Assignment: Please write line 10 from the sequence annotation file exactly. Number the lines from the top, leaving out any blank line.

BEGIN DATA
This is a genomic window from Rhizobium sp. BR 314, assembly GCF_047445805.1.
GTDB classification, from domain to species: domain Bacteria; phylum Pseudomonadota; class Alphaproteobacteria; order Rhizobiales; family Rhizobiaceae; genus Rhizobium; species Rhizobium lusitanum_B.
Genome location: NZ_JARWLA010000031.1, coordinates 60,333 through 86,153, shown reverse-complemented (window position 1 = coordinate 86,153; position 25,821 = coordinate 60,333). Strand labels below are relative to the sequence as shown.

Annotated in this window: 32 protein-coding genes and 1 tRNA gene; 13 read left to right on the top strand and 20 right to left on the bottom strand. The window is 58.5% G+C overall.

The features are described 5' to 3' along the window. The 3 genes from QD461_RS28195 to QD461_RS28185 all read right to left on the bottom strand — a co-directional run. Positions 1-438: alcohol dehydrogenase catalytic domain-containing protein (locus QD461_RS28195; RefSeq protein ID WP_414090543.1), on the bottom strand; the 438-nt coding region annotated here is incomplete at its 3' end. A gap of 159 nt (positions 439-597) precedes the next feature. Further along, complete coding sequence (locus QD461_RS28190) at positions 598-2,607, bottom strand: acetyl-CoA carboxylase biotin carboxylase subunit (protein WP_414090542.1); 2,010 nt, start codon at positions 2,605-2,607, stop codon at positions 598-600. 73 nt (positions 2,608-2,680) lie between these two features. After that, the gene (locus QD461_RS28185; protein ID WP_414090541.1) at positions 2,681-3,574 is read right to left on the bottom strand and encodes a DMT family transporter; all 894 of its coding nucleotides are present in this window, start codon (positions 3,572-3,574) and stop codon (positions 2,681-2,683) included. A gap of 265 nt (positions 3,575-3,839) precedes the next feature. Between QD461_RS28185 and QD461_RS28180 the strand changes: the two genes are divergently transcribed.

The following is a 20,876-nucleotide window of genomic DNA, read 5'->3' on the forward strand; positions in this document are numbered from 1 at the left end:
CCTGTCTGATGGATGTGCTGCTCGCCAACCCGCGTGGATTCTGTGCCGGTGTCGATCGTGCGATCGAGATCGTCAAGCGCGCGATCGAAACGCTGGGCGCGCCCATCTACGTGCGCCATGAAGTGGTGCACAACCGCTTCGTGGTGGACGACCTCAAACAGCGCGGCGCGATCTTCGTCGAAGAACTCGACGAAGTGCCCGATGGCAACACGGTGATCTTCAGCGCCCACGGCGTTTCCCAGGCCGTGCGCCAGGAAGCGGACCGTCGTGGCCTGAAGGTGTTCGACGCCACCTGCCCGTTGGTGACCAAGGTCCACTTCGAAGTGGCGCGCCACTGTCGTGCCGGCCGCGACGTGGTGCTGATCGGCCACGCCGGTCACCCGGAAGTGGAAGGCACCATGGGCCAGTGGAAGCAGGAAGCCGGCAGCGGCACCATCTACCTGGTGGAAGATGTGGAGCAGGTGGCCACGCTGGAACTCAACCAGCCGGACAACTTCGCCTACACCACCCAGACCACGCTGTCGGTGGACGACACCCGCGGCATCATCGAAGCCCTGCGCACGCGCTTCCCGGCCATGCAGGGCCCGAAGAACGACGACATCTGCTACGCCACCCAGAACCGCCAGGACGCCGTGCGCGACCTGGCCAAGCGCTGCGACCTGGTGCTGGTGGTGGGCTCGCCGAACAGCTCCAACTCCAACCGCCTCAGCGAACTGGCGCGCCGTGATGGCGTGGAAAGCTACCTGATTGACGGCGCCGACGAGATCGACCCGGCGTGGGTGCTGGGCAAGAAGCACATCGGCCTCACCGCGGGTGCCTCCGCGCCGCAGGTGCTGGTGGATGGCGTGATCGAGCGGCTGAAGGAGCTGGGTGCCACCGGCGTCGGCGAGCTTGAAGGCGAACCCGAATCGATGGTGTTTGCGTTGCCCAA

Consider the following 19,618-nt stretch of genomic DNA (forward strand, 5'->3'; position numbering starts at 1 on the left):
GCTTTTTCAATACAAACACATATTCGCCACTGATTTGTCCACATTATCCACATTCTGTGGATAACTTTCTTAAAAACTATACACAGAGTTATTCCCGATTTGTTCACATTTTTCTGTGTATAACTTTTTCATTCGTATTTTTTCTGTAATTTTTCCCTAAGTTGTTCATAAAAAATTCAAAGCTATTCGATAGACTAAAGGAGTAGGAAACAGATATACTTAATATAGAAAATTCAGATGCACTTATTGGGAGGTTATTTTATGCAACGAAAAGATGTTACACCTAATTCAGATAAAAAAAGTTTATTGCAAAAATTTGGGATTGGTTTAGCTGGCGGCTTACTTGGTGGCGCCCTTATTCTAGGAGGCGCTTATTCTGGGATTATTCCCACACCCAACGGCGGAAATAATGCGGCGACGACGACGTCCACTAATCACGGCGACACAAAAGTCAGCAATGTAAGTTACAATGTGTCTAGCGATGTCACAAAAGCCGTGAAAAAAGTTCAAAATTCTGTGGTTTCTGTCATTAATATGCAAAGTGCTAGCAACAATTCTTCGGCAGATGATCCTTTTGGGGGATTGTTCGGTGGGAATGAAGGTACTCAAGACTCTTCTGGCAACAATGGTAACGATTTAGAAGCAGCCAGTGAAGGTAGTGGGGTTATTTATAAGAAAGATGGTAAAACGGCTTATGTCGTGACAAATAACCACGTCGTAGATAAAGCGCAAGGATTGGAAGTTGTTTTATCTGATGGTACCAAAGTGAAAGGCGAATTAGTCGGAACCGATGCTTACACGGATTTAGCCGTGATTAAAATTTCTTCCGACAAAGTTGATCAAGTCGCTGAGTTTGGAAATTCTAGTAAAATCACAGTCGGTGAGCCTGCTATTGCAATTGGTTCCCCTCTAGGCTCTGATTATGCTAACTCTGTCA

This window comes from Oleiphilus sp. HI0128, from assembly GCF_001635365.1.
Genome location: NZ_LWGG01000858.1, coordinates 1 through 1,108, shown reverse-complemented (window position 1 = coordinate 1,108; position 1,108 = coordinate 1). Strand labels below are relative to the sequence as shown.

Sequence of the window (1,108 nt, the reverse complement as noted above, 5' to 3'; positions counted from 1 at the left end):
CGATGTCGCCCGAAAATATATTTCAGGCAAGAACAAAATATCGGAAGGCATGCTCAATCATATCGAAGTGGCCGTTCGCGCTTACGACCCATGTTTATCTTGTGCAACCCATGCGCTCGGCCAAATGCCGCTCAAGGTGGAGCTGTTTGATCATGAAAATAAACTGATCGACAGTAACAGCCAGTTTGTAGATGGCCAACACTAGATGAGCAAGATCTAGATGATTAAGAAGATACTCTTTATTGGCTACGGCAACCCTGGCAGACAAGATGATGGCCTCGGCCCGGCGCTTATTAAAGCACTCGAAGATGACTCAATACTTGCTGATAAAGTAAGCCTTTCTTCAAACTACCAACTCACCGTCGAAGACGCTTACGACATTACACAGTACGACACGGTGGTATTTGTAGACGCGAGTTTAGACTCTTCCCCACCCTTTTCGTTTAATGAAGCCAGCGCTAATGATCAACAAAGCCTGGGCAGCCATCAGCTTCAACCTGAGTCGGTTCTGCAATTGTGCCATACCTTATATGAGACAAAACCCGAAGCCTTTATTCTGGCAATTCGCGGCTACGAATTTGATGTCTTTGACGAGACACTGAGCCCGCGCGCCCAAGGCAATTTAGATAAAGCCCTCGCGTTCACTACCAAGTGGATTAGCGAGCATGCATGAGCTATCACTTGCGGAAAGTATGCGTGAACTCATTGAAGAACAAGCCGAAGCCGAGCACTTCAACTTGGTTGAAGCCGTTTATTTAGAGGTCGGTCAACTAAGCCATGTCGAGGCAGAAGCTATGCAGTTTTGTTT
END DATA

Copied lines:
This window comes from Oleiphilus sp. HI0128, from assembly GCF_001635365.1.